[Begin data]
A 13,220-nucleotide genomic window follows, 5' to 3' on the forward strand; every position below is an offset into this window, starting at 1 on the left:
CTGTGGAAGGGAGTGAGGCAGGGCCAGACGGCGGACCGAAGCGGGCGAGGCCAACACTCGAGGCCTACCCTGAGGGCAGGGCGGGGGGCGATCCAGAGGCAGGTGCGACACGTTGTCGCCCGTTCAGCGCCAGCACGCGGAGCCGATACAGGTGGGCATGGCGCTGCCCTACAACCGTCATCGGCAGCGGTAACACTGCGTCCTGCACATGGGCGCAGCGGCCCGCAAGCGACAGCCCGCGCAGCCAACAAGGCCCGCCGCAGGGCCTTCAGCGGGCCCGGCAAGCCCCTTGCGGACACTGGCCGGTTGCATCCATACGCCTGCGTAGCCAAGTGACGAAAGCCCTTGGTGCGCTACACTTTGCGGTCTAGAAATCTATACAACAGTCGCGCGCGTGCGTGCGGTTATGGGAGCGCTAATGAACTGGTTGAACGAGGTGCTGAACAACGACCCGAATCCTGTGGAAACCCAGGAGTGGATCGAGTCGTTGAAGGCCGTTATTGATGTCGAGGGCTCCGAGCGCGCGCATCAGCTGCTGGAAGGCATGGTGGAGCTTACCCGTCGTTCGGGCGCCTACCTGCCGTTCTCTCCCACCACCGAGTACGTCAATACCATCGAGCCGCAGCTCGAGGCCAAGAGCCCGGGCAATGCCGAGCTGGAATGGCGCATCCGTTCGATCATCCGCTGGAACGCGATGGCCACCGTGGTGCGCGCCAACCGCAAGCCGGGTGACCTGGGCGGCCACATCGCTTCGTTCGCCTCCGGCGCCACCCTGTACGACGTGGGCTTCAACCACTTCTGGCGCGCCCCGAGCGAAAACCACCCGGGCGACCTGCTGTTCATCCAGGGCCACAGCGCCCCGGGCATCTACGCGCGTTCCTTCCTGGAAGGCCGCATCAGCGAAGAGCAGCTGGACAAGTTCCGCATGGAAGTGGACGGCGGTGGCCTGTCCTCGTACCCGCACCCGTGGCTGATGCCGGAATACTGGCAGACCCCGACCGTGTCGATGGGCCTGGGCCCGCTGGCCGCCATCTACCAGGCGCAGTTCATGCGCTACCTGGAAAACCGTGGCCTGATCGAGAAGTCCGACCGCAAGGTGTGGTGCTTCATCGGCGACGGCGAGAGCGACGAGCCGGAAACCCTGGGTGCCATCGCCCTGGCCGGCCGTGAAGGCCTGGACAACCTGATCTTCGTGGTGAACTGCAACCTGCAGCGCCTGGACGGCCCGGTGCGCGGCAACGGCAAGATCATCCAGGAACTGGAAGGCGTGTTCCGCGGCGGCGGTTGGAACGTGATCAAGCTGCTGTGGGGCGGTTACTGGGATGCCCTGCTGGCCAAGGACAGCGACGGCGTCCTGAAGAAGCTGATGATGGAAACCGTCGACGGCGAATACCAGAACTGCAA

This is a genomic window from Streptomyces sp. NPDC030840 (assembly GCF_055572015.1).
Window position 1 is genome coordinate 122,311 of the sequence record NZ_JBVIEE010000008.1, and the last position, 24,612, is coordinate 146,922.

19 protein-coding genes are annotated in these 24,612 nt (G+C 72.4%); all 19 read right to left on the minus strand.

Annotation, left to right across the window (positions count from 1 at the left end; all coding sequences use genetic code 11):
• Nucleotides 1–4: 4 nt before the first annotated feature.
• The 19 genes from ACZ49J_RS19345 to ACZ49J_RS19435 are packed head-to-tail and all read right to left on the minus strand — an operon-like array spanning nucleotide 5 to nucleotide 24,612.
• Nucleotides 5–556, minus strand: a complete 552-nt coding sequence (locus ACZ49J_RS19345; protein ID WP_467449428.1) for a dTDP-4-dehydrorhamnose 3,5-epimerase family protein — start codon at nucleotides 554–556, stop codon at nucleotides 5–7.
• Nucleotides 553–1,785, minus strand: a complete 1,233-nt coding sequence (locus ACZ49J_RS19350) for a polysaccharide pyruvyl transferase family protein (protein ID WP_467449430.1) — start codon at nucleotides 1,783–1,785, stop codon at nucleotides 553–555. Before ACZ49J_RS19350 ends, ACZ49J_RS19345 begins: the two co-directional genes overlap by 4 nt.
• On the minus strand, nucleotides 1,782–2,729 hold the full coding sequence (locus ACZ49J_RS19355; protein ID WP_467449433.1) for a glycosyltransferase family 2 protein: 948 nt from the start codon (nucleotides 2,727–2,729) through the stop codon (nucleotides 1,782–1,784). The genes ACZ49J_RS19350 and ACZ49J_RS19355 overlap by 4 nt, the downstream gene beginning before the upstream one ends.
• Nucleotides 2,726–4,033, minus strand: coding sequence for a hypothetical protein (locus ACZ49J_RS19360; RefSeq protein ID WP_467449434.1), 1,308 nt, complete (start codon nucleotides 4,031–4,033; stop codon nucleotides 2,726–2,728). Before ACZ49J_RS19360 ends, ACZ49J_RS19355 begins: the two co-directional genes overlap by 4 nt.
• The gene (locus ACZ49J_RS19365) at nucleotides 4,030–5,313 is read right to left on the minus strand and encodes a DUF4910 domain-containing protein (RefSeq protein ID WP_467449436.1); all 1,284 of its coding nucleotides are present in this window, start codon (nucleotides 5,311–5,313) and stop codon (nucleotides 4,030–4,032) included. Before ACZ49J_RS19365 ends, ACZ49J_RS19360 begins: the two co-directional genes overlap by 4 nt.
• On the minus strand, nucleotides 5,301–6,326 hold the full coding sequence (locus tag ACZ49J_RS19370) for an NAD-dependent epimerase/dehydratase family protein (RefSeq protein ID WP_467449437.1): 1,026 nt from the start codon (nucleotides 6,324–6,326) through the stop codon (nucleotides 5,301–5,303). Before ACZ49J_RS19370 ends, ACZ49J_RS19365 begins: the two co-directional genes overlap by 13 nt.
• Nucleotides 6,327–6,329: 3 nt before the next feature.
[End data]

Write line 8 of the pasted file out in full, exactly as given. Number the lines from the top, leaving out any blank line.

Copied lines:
• The 19 genes from ACZ49J_RS19345 to ACZ49J_RS19435 are packed head-to-tail and all read right to left on the minus strand — an operon-like array spanning nucleotide 5 to nucleotide 24,612.